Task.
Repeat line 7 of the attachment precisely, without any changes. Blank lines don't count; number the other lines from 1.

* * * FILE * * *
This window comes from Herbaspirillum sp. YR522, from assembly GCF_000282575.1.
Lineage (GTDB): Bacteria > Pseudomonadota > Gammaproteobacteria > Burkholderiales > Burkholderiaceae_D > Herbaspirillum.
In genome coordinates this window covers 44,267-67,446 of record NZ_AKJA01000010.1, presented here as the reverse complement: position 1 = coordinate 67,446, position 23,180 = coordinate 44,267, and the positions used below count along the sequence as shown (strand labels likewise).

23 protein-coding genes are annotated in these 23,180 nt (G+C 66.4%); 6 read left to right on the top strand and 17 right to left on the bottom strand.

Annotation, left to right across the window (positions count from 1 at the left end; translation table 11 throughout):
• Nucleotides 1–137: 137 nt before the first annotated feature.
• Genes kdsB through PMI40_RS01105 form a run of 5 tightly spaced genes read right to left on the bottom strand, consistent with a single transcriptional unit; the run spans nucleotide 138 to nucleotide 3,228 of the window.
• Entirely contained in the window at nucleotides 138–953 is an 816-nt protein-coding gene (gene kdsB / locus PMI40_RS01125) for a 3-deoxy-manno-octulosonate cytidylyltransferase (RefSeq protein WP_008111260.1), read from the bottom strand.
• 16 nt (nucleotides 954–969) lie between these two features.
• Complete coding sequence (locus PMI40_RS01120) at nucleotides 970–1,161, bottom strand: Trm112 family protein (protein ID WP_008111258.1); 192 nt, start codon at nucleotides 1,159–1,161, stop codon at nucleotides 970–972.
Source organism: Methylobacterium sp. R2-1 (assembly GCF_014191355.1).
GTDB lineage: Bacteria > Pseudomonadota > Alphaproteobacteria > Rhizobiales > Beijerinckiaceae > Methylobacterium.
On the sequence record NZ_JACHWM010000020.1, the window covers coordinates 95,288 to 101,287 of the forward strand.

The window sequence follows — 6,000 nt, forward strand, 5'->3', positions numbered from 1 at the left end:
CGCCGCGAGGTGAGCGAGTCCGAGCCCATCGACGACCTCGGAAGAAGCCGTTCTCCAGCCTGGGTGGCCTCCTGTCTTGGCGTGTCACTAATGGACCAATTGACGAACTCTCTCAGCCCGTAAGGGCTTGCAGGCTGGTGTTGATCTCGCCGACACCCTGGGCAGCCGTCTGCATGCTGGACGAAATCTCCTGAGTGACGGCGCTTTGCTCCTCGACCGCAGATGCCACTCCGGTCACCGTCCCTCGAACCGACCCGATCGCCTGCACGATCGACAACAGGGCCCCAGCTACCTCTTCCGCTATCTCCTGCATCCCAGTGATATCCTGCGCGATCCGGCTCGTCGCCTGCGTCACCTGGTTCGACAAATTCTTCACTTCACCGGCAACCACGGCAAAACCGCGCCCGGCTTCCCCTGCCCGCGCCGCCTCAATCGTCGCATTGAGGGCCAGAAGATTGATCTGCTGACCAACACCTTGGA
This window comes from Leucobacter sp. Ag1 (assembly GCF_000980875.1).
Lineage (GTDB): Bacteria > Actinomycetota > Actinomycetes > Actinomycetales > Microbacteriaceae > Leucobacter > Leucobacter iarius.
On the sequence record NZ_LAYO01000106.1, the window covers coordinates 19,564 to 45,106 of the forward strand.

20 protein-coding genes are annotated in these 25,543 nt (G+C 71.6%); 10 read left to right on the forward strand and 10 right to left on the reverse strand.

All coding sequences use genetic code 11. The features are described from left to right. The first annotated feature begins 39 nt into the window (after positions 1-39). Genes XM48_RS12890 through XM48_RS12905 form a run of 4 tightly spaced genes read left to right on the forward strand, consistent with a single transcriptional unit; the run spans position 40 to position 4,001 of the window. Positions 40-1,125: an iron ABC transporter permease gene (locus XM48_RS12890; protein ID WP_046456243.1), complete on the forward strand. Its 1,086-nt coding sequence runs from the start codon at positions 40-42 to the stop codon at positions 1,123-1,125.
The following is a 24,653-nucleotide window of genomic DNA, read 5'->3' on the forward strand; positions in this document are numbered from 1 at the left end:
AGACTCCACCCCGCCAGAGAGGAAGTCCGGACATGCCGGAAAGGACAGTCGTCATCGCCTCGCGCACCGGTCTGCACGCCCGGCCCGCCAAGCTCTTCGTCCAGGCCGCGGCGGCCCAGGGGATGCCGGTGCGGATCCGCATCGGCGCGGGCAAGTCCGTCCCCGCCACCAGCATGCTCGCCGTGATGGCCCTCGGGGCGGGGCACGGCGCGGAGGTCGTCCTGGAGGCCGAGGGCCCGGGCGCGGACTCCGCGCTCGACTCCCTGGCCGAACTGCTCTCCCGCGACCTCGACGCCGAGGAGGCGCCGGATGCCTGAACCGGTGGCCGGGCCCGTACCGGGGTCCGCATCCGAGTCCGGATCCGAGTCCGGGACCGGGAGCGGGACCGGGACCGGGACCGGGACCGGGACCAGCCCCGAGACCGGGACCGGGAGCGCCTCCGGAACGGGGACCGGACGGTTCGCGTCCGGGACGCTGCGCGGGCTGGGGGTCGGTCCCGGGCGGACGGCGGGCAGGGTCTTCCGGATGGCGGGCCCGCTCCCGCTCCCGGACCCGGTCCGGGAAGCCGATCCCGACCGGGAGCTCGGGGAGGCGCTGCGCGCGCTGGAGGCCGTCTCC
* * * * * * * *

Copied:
• Genes kdsB through PMI40_RS01105 form a run of 5 tightly spaced genes read right to left on the bottom strand, consistent with a single transcriptional unit; the run spans nucleotide 138 to nucleotide 3,228 of the window.